Bodily fluids: Pierce abstracts anatomy
Bethany Pierce is one of those people who make the rest of us— okay, I’ll just speak for me— look like talentless slackers. Not only is she the author of two critically acclaimed novels, but she’s also an accomplished painter. That she’s pretty, married to a physician, and so nice you can’t dislike her for any of it only adds insult to injury.
But returning to the second and fourth points, Pierce’s recent painting series, inspired by medical investigations of the human body, is currently on view at Chroma Projects in the exhibition, “milieu intérieur.” The 10 large and 6 small oil-on-panel works initially seem familiar, resembling electrical readouts, x-rays, and slide samples viewed through a microscope, but upon closer examination, they become elusively abstract and filled with mystery.
When I spoke to Pierce at the show’s opening, I asked why she’d omitted two pieces I’d seen in her McGuffey Art Center studio. She said, “Oh, they’re here,” and pointed to two vertical works by the door, noting, “They’ve changed since you saw them last week.” Resembling x-rays of a pelvic bone and a spine, the images had gone from having electric blue backgrounds to floating in a sea of black, an indication of Pierce’s skill at working and re-working color layers to create depth and subtle effects.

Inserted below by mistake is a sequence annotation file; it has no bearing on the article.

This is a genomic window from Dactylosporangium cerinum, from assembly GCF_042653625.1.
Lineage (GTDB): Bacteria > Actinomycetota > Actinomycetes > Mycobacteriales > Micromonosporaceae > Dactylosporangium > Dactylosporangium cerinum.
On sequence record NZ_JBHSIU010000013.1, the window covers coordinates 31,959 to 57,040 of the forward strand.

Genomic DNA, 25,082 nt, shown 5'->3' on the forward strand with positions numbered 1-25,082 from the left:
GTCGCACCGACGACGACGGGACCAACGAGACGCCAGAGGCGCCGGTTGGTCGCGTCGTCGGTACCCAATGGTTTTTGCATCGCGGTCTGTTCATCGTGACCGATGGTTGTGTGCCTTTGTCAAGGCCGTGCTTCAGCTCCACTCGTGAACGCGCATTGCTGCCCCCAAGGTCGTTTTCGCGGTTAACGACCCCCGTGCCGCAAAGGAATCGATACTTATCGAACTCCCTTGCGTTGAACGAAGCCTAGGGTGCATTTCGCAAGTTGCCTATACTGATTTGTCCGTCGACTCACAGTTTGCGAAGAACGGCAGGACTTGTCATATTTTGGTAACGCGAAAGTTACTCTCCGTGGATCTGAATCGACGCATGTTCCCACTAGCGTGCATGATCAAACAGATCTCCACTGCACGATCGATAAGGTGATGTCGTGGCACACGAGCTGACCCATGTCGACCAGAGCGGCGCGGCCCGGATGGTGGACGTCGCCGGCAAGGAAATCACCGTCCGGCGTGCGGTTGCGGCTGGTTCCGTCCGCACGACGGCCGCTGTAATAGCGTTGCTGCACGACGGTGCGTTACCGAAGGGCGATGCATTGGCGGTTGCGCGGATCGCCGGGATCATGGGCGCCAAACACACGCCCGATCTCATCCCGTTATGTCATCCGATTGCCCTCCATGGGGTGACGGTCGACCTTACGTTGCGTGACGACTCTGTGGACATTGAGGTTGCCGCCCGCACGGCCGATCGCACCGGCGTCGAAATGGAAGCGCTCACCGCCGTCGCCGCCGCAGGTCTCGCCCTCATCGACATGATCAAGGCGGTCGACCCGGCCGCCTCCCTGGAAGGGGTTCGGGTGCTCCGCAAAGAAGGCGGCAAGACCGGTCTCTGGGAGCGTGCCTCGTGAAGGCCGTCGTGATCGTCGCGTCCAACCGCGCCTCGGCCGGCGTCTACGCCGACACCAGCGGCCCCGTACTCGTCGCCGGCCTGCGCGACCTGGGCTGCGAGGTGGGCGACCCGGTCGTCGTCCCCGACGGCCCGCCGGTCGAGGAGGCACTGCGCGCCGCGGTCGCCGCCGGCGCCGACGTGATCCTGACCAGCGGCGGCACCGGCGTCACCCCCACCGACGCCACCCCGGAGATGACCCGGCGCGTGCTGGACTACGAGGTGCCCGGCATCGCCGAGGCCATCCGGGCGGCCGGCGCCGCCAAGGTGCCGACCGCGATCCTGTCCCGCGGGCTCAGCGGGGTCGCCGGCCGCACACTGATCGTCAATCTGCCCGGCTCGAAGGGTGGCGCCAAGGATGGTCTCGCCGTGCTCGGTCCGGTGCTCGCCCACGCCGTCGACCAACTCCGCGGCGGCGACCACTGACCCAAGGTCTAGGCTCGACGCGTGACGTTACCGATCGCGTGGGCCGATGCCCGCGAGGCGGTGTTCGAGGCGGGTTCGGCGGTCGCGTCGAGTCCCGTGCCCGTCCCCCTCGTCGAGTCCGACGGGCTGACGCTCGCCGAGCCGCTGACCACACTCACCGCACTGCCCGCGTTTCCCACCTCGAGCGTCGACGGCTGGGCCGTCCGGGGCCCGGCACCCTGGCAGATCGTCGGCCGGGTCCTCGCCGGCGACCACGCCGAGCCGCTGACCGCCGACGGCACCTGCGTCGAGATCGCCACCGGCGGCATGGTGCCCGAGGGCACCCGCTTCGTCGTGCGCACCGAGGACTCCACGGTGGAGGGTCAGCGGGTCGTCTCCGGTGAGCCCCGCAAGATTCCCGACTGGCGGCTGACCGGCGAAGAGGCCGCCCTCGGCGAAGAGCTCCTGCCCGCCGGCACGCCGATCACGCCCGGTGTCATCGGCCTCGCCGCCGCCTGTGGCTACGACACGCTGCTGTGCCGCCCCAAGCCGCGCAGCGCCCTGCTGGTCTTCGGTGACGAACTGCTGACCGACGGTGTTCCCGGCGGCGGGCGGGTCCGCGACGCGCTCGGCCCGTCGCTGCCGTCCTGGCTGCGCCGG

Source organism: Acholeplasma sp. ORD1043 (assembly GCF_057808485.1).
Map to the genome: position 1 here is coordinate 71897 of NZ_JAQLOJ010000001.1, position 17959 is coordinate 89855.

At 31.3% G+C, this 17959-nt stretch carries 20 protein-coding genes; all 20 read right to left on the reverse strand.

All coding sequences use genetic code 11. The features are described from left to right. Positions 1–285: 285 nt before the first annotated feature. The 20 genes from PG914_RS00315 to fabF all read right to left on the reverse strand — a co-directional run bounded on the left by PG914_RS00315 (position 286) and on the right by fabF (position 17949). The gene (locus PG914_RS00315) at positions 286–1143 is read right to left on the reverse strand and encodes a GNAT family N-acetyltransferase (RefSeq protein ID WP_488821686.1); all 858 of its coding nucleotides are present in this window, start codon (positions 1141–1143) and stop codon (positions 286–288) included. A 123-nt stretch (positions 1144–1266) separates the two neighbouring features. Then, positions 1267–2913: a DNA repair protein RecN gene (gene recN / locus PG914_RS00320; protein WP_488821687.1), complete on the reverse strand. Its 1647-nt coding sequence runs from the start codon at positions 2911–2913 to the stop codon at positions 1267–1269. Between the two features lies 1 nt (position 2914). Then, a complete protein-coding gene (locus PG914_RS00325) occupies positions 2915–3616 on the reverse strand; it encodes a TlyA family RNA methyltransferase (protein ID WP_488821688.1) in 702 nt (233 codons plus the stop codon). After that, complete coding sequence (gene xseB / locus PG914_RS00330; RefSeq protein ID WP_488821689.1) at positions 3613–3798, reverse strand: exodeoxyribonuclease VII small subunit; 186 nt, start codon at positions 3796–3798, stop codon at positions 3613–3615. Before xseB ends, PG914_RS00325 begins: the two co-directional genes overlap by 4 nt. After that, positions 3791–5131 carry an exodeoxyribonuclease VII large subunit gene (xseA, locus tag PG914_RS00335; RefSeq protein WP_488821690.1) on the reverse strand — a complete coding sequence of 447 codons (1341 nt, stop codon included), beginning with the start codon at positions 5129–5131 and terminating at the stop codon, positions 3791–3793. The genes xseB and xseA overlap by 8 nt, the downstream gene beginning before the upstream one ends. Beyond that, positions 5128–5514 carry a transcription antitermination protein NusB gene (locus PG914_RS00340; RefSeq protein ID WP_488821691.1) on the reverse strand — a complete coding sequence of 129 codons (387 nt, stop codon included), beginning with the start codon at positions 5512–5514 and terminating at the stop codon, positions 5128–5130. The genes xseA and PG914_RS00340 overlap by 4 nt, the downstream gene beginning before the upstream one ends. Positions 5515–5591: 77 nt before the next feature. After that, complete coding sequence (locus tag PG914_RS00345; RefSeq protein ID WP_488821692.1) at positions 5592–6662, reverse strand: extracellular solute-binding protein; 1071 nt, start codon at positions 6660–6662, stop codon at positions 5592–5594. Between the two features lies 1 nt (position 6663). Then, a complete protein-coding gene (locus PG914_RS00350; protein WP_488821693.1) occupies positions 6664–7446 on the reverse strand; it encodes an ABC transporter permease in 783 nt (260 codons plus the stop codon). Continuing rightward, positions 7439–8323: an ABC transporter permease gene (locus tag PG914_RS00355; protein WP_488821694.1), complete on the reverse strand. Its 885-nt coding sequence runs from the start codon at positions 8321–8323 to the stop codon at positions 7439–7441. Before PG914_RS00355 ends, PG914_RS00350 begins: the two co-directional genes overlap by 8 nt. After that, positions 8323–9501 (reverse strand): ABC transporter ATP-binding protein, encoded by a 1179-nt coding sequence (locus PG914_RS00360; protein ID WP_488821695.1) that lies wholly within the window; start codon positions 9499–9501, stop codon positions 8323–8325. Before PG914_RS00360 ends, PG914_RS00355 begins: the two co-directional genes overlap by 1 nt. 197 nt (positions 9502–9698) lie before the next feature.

Her images may seem photo-realistic at a cursory glance, but a few minutes of study reveal how Pierce revels in their painting-ness. She embraces the bristled gestures of her brushes and occasionally lets paint drip and dribble. Her aesthetic involves shifting from delineated strokes to areas of murky diffusion, where her images dissolve into the background. For example, in “Conviction,” which resembles an x-ray of several neck vertebrae, a thin stroke of brilliant white moves sinuously between a top oval of black, resembling infinite space partially lit by Milky Way-like galaxy, and a similarly shaped area of luminous gray tinged with green at the bottom.
It’s easy to get lost in looking at Pierce’s large works, but her small paintings are particularly noteworthy for her stunning manipulation of color. Springing from magnified views of tissues and fluids, Pierce emphasizes the abstract beauty of these microcosms. Her color-rich transitions from definition to diffusion are breathtaking, as each piece pulses with movement and interior light.
Perhaps Pierce has made more art than a body should, but her brilliant results speak for themselves.
Bethany Pierce’s exhibition, “milieu intérieur,” is on view through February 26 at Chroma Projects Art Laboratory, 418 E. Main St. 202-0269.